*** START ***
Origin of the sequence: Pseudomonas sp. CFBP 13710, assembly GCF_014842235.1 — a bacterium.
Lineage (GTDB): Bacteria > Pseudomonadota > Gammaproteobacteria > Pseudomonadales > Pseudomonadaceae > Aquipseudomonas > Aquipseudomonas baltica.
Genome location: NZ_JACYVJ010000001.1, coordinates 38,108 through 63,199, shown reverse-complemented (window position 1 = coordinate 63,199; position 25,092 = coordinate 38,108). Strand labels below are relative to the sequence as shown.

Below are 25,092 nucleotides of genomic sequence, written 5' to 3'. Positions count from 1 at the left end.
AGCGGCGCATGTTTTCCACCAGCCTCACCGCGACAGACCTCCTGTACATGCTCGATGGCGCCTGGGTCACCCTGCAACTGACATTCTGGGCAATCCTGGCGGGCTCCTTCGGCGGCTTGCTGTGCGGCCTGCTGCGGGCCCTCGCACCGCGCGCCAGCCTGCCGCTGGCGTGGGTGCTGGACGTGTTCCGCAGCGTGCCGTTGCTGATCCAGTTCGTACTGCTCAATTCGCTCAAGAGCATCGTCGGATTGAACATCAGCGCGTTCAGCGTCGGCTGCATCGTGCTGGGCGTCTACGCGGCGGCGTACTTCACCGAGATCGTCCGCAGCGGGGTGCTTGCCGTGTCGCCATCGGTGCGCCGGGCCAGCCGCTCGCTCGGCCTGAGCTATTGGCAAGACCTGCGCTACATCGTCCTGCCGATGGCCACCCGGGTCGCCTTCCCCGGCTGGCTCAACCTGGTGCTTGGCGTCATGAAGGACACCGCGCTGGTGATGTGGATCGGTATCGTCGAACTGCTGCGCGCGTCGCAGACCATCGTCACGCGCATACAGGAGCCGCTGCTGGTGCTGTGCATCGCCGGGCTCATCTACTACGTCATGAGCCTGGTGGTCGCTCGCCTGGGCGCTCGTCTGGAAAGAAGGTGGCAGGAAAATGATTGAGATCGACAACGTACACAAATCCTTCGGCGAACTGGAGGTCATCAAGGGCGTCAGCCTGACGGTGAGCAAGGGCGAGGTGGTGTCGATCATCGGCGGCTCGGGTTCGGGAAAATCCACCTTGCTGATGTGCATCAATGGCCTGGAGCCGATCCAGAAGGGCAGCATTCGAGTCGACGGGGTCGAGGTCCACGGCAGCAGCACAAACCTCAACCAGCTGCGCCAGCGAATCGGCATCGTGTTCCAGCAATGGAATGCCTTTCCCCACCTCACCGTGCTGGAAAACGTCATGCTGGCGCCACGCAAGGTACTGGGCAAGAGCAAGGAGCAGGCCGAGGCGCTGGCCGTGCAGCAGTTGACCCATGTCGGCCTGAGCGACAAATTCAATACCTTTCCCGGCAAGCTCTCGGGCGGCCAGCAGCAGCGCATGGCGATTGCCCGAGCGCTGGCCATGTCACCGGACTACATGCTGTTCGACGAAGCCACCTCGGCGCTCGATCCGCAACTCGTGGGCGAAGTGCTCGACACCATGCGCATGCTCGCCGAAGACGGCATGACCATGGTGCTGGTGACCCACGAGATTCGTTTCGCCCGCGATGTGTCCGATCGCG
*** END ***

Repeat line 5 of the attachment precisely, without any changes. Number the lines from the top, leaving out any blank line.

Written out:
AGCGGCGCATGTTTTCCACCAGCCTCACCGCGACAGACCTCCTGTACATGCTCGATGGCGCCTGGGTCACCCTGCAACTGACATTCTGGGCAATCCTGGCGGGCTCCTTCGGCGGCTTGCTGTGCGGCCTGCTGCGGGCCCTCGCACCGCGCGCCAGCCTGCCGCTGGCGTGGGTGCTGGACGTGTTCCGCAGCGTGCCGTTGCTGATCCAGTTCGTACTGCTCAATTCGCTCAAGAGCATCGTCGGATTGAACATCAGCGCGTTCAGCGTCGGCTGCATCGTGCTGGGCGTCTACGCGGCGGCGTACTTCACCGAGATCGTCCGCAGCGGGGTGCTTGCCGTGTCGCCATCGGTGCGCCGGGCCAGCCGCTCGCTCGGCCTGAGCTATTGGCAAGACCTGCGCTACATCGTCCTGCCGATGGCCACCCGGGTCGCCTTCCCCGGCTGGCTCAACCTGGTGCTTGGCGTCATGAAGGACACCGCGCTGGTGATGTGGATCGGTATCGTCGAACTGCTGCGCGCGTCGCAGACCATCGTCACGCGCATACAGGAGCCGCTGCTGGTGCTGTGCATCGCCGGGCTCATCTACTACGTCATGAGCCTGGTGGTCGCTCGCCTGGGCGCTCGTCTGGAAAGAAGGTGGCAGGAAAATGATTGAGATCGACAACGTACACAAATCCTTCGGCGAACTGGAGGTCATCAAGGGCGTCAGCCTGACGGTGAGCAAGGGCGAGGTGGTGTCGATCATCGGCGGCTCGGGTTCGGGAAAATCCACCTTGCTGATGTGCATCAATGGCCTGGAGCCGATCCAGAAGGGCAGCATTCGAGTCGACGGGGTCGAGGTCCACGGCAGCAGCACAAACCTCAACCAGCTGCGCCAGCGAATCGGCATCGTGTTCCAGCAATGGAATGCCTTTCCCCACCTCACCGTGCTGGAAAACGTCATGCTGGCGCCACGCAAGGTACTGGGCAAGAGCAAGGAGCAGGCCGAGGCGCTGGCCGTGCAGCAGTTGACCCATGTCGGCCTGAGCGACAAATTCAATACCTTTCCCGGCAAGCTCTCGGGCGGCCAGCAGCAGCGCATGGCGATTGCCCGAGCGCTGGCCATGTCACCGGACTACATGCTGTTCGACGAAGCCACCTCGGCGCTCGATCCGCAACTCGTGGGCGAAGTGCTCGACACCATGCGCATGCTCGCCGAAGACGGCATGACCATGGTGCTGGTGACCCACGAGATTCGTTTCGCCCGCGATGTGTCCGATCGCG